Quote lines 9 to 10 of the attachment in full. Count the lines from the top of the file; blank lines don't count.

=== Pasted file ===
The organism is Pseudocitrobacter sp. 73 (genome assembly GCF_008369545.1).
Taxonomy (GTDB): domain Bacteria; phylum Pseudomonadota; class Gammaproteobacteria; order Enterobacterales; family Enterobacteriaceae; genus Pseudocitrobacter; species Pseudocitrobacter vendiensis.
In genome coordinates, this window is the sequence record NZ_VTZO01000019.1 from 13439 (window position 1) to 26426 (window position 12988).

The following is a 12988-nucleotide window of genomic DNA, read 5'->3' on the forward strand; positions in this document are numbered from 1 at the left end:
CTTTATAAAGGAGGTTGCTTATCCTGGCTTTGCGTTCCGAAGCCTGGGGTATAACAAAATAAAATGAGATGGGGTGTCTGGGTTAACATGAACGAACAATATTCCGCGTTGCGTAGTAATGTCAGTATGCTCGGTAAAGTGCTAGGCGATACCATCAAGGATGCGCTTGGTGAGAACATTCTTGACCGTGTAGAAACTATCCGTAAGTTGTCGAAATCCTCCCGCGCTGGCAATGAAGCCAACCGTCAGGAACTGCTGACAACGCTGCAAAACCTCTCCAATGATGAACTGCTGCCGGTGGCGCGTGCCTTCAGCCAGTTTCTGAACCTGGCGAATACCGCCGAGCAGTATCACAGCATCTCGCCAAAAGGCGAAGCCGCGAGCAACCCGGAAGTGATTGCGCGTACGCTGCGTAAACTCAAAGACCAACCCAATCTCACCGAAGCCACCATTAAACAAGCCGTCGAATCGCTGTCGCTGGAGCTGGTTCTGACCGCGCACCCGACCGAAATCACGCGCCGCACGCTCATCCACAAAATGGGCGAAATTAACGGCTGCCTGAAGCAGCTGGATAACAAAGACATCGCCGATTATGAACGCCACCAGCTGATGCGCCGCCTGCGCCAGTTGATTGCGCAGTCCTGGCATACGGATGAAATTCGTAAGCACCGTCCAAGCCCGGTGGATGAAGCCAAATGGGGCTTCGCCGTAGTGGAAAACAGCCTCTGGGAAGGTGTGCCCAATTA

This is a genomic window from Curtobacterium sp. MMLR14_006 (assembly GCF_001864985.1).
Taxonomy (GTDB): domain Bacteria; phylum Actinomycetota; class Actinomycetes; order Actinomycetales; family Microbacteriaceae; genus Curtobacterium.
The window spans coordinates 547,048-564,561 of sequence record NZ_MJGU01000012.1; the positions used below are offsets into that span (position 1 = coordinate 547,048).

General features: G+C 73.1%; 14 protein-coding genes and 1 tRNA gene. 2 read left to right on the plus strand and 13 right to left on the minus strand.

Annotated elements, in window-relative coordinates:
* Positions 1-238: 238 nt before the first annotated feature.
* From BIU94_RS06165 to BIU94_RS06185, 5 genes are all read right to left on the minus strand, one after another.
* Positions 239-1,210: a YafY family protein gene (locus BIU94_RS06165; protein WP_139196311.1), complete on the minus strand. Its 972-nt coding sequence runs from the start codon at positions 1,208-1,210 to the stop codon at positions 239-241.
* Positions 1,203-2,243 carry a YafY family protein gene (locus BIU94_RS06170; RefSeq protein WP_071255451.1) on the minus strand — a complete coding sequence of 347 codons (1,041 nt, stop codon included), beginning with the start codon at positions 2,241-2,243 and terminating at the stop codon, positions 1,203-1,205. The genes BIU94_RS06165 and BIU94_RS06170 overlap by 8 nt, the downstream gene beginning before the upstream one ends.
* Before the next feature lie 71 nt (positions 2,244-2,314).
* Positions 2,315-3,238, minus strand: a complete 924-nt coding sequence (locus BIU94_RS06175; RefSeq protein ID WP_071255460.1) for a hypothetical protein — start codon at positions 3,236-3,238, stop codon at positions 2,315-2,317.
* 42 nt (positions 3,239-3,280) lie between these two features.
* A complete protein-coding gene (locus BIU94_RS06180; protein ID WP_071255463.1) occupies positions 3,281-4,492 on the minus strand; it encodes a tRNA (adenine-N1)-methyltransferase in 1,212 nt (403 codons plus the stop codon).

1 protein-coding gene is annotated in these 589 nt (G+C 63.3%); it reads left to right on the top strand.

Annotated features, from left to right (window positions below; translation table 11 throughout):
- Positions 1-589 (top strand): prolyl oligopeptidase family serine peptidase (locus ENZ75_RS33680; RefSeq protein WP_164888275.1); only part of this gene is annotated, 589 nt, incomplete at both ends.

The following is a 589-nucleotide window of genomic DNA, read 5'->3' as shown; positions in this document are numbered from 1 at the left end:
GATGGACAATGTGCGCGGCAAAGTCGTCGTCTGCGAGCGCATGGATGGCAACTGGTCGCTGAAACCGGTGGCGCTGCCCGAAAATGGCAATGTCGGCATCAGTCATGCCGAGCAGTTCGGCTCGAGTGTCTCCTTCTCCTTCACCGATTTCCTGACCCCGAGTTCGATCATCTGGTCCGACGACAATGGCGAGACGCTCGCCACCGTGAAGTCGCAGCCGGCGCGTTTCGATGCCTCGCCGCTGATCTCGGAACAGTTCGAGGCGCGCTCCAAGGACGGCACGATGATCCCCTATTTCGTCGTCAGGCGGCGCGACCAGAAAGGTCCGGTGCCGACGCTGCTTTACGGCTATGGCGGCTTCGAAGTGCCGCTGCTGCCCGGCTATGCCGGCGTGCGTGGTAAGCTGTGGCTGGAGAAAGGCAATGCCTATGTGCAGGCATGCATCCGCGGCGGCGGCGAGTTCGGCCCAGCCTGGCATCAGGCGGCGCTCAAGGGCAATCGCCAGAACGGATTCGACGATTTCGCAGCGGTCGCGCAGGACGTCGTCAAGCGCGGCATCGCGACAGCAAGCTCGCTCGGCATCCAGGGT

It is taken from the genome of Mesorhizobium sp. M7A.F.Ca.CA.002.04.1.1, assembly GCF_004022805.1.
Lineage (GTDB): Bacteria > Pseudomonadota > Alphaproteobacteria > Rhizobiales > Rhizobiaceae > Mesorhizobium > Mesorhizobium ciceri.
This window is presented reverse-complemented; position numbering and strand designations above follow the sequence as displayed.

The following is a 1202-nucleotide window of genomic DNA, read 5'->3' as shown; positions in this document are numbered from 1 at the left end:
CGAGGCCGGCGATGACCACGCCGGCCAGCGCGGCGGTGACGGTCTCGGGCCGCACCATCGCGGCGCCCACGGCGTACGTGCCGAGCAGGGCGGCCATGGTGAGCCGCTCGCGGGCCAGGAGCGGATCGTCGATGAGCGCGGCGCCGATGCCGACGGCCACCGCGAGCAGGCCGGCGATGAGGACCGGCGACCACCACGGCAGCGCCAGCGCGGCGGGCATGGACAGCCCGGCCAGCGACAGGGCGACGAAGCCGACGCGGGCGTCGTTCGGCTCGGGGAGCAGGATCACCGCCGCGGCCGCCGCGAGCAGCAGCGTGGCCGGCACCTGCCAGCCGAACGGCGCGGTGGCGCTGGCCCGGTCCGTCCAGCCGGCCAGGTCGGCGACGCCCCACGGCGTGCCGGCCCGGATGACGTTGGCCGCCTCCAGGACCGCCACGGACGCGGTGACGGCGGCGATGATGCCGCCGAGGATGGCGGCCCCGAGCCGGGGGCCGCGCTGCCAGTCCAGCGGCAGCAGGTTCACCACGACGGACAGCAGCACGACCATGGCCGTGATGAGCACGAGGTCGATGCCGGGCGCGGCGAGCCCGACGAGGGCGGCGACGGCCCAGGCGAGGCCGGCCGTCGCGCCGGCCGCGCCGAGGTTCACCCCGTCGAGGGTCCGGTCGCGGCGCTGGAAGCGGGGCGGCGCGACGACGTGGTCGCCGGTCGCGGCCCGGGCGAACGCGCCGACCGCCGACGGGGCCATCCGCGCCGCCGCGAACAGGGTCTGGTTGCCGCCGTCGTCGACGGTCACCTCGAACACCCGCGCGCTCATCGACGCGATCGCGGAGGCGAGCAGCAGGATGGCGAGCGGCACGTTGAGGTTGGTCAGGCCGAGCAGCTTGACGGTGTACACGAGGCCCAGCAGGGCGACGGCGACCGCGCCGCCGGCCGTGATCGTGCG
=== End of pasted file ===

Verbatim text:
General features: G+C 73.1%; 14 protein-coding genes and 1 tRNA gene. 2 read left to right on the plus strand and 13 right to left on the minus strand.

Annotated elements, in window-relative coordinates: